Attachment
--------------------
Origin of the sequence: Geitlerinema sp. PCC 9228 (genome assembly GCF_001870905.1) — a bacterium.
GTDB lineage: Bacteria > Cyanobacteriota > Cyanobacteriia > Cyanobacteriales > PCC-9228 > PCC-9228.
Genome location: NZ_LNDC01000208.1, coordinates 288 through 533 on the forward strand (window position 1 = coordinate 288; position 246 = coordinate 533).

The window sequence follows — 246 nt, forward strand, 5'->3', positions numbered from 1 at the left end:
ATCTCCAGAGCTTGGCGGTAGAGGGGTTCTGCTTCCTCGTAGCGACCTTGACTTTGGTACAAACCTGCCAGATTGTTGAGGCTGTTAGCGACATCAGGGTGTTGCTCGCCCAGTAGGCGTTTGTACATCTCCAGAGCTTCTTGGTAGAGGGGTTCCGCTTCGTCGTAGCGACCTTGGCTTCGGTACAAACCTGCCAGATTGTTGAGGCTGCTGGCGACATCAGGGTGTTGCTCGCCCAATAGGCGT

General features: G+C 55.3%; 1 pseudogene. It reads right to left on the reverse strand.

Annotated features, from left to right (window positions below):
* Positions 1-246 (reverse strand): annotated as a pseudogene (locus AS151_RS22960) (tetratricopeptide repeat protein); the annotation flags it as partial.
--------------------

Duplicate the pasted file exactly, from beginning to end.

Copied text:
Origin of the sequence: Geitlerinema sp. PCC 9228 (genome assembly GCF_001870905.1) — a bacterium.
GTDB lineage: Bacteria > Cyanobacteriota > Cyanobacteriia > Cyanobacteriales > PCC-9228 > PCC-9228.
Genome location: NZ_LNDC01000208.1, coordinates 288 through 533 on the forward strand (window position 1 = coordinate 288; position 246 = coordinate 533).

The window sequence follows — 246 nt, forward strand, 5'->3', positions numbered from 1 at the left end:
ATCTCCAGAGCTTGGCGGTAGAGGGGTTCTGCTTCCTCGTAGCGACCTTGACTTTGGTACAAACCTGCCAGATTGTTGAGGCTGTTAGCGACATCAGGGTGTTGCTCGCCCAGTAGGCGTTTGTACATCTCCAGAGCTTCTTGGTAGAGGGGTTCCGCTTCGTCGTAGCGACCTTGGCTTCGGTACAAACCTGCCAGATTGTTGAGGCTGCTGGCGACATCAGGGTGTTGCTCGCCCAATAGGCGT

General features: G+C 55.3%; 1 pseudogene. It reads right to left on the reverse strand.

Annotated features, from left to right (window positions below):
* Positions 1-246 (reverse strand): annotated as a pseudogene (locus AS151_RS22960) (tetratricopeptide repeat protein); the annotation flags it as partial.